China unveils three major climate change documents in three days, doubling down on clean energy buildout plans

·5-min read

China this week released three top-level documents on fighting climate change, doubling down on its plan to produce more renewable power and expand green financing to meet the country’s carbon neutrality goals by 2060.

China’s top economic regulator, the National Development and Reform Commission (NDRC), on Wednesday unveiled a new plan for renewable energy during the 14th five-year period from 2021 to 2025, to guide development of the sector in support of China’s 2060 carbon-neutral goals.

By 2025, annual electricity generation from renewable energy should reach 3,300 terawatt-hours (TWh), and the share of power generated from renewable energy should account for 50 per cent of the total increase in the country’s electricity consumption. Power generation from wind and solar power should double at the same time, according to NDRC.

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The new document re-emphasised China’s targets to increase the installed capacity of wind and solar power to 1,200 gigawatts (GW) and raise the share of non-fossil fuel energy consumption to 25 per cent of the total energy mix by 2030.

Under the plan, China’s total renewable energy consumption should reach about 1 billion tonnes of standard coal equivalent by 2025, as the share of non-fossil fuel energy accounts for 20 per cent of total energy use by the same time. If successful, it should help reduce carbon dioxide emissions by about 2.6 billion tonnes annually, according to NDRC.

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“There were worries that China may scale down its decarbonisation efforts due to the Russia-Ukraine conflict, energy security concerns, and disruptions to supply chains because of China’s COVID-19 policies,” said Qin Yan, lead carbon analyst at data provider Refinitiv.

“But the policy package and strong emphasis on renewables development shows that China is holding firm on its carbon peak and neutrality pledge.”

China has introduced three high-level documents to boost green transition and support the dual-carbon goals.

On Monday, the NDRC and the National Energy Administration (NEA) issued an implementation plan, introducing a raft of 21 measures to ensure the country’s high-quality development of new energy. It includes the installation of large wind and solar bases, promotion of renewables in rural areas, speeding up approval procedures for wind power projects including micro-grid projects, and the creation of a secure and efficient energy system to achieve the 1,200GW target for wind and solar by 2030.

“If implemented well, the policies will further speed up the expansion of both solar and wind projects,” said Lucas Zhang Liutong, director of WaterRock Energy Economics.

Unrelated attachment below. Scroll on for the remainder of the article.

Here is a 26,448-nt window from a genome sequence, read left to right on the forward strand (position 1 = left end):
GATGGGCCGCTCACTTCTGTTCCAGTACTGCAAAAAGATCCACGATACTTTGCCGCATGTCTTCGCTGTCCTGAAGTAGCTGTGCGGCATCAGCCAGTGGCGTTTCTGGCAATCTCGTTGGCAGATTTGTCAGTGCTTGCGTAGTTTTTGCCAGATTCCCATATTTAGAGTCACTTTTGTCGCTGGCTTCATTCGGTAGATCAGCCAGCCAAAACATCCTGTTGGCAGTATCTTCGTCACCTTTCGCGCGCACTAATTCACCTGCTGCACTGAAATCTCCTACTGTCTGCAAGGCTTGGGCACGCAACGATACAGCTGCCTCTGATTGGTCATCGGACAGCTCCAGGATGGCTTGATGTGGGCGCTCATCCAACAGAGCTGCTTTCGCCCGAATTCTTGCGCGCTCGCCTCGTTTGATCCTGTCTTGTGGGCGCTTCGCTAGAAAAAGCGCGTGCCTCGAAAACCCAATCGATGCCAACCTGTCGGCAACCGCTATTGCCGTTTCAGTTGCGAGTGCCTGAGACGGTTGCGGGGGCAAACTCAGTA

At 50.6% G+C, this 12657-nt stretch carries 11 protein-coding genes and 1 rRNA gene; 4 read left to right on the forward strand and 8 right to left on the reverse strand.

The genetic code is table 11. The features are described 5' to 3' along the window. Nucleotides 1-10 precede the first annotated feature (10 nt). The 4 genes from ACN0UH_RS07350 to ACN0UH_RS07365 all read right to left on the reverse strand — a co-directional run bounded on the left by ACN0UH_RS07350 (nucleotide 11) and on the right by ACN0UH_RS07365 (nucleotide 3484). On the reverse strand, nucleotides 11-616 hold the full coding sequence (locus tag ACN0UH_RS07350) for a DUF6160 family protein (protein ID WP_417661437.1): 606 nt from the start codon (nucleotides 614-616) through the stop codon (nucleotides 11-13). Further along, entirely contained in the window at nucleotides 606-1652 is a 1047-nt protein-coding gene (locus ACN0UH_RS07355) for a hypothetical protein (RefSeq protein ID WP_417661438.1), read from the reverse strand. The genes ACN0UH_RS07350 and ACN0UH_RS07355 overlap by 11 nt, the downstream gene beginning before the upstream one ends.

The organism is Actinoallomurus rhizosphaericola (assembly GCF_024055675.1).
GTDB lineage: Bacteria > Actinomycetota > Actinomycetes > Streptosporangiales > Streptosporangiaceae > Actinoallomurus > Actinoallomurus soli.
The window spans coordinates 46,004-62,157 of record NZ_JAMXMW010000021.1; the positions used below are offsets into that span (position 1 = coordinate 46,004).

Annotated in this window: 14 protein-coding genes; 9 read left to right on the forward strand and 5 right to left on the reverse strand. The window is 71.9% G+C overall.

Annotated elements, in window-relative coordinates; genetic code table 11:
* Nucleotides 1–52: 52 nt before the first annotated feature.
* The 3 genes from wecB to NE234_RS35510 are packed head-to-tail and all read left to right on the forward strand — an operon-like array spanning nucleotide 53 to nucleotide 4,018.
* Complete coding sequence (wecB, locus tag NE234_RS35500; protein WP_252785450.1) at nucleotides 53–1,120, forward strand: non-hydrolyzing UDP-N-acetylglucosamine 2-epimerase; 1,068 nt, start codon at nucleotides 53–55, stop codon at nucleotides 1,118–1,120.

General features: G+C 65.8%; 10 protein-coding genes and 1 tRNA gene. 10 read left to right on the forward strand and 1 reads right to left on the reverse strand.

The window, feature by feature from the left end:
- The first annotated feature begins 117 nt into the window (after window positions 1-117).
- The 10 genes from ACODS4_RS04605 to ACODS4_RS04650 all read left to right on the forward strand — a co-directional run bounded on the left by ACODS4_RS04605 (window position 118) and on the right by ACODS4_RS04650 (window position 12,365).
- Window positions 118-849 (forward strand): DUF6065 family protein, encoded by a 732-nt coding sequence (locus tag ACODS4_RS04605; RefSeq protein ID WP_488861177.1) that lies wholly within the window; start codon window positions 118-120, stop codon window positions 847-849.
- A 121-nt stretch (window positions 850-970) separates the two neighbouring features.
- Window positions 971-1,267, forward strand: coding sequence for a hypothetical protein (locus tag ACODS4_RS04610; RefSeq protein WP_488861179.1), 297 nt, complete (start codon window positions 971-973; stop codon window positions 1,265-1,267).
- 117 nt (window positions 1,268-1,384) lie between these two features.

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The plan issued on Monday also emphasises improving financial policies to support the shift to new energy, including green electricity trading, and green certificates. Following the launch of a pilot scheme last September to enable renewable energy generators and corporate users to trade directly on green power, the plan indicates that more financial tools will be pushed out in the future, according to Qin.

On Tuesday, China’s Ministry of Finance released a separate document and announced it would create a basic financial policy framework by 2030 to support China’s dual carbon goals.

In addition, state-owned China Central Television quoted statistics from the NEA on Monday showing that China aims to add 108GW of solar power to the grid, higher than the industry association’s previous expectations.

“The bunch of policies released this week are not a coincidence and are the result of joint efforts by multiple ministries to move forward and achieve carbon peak by 2030,” said Qin. She expected China will start a rapid buildout of renewable energy in the 14th five-year period, especially in solar and wind, adding at least 100GW in total per year.

China, as the world’s biggest greenhouse gases emitter, announced a plan in 2020 to achieve peak carbon emissions by 2030, and secure net-zero emissions by 2060. It also vowed to start phasing out coal consumption from 2026. According to the BP Statistical Review of World Energy, the country emitted 9.9 billion tonnes of carbon dioxide in 2020, or 30 per cent of the world’s total.

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Renewable power made up 42.5 per cent of China’s total installed power generation capacity at the end of 2020, or 934GW. Among that, wind power, photovoltaic power, hydropower, and biomass power generation were 280GW, 250GW, 340GW, and 30GW, respectively.

The consumption of renewable energy reached the equivalent of 680 million tonnes of standard coal in 2020, accounting for 13.6 per cent of China’s total primary energy consumption, according to the NDRC. Power generated from renewable energy was 2,200 TWh in 2020, or 29.1 per cent of all power generation in the same year.

This article China unveils three major climate change documents in three days, doubling down on clean energy buildout plans first appeared on South China Morning Post

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